This is my 2 cent review of the latest gadget here, the Kindle 2 from Amazon. If you haven't heard about it, it's a hand-size tablet with a 7" ePaper screen, for very high quality black & white display of text (mainly). It is sold as an electronic book reader with a direct sales link to Amazon.
It's really a lot more than that. It is a free wireless web browsing terminal. The browser identifies itself as "Mozilla/4.0 (compatible; Linux 2.6.10) NetFront/3.4 Kindle/1.0 (screen 600x800)". The "3G" wireless link is actually free with no monthly or setup charges, after you buy the Kindle. The browser is labeled "experimental", and it has a lot of the feel of a cell-phone or PDA browser, but the screen resolution is quite acceptable for sites that are reasonably formatted for its size. I can log in and use my gmail account, but I wouldn't say the Kindle is going to replace my PC for general email.
It is a Linux box. You can see that from the Browser ID above, and you can also see it by reading the 70 (!) pages of legal information that are thoughtfully provided in Kindle's memory. There are interesting possibilities: I suppose it won't be long before we have hackers providing a Linux console session. You could use the Kindle as a (free!) wireless adapter via USB for your laptop. And so on. (Of course, Amazon may not smile on such activity.)
So we have a Linux box with ~2 GB of internal memory, a wireless link (Sprint, I think), USB, audio output, a nice screen, and a semi-useable keyboard. It will hold "1500 books", they say. You can convert and/or install your own pdf, doc, text files, etc., but not if they're too large. The only advertised conversion option for non-txt files, is to send email to Amazon where they pass it through the "cloud" (I suppose) and send the result over RF (for $0.10 a shot) or by email (free). But the file size is limited by the email process, ruling out many Google Books image-type PDFs, for example.
What the Kindle is not:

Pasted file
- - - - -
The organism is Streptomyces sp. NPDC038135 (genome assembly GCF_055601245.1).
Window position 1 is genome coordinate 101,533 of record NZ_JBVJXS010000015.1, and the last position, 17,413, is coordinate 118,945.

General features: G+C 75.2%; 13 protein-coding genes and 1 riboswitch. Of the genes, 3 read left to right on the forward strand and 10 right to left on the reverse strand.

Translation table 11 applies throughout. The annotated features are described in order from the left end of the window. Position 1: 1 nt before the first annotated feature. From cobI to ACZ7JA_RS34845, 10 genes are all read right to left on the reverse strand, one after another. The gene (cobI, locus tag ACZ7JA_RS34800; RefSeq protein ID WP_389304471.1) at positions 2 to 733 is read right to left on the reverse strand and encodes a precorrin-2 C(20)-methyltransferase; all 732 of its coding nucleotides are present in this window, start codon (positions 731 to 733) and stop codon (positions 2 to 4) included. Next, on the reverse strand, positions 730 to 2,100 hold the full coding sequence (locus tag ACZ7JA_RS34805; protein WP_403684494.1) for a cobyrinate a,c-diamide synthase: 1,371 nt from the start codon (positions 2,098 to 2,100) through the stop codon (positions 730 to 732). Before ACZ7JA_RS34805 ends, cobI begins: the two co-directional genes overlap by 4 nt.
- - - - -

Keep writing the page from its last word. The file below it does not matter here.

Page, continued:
- Email or IM machine. The keyboard is even worse (in some ways) than my Palm Treo's. There is no email client, but the platform would obviously support it.
- Color, and the ePaper is too slow to support any animation or video.
- Open. You have to use Amazon's applications programs, and there aren't many of them (yet). Our friendly hackers may overcome this in time, but expect Amazon to defend their platform even more than Apple and its iPhone, particularly because of the bundled RF link (which could be abused) and because of the "secure" commercial authentication that links you, your Kindle, and your Amazon account. (Where they hope you'll spend a lot of $$.)
- Secure. There is no password or other protection on the Kindle, which means that anyone who gets the physical unit can cause mayhem in your Amazon account. This is a pretty serious shortcoming IMO.
- Media Machine. The Kindle will play mp3's and show pictures, one at a time. The file browser function is rather weak (no folders), so you'd get lost pretty soon if you loaded up a lot of small files.
- Telephone. It would not be a big technical step to incorporate a cell phone (VOIP) into the Kindle concept, but there is no audio input, and the network model might not support phone usage. Still, I don't know how many separate high-function digital devices I want to carry with me. The market will sort this out some day.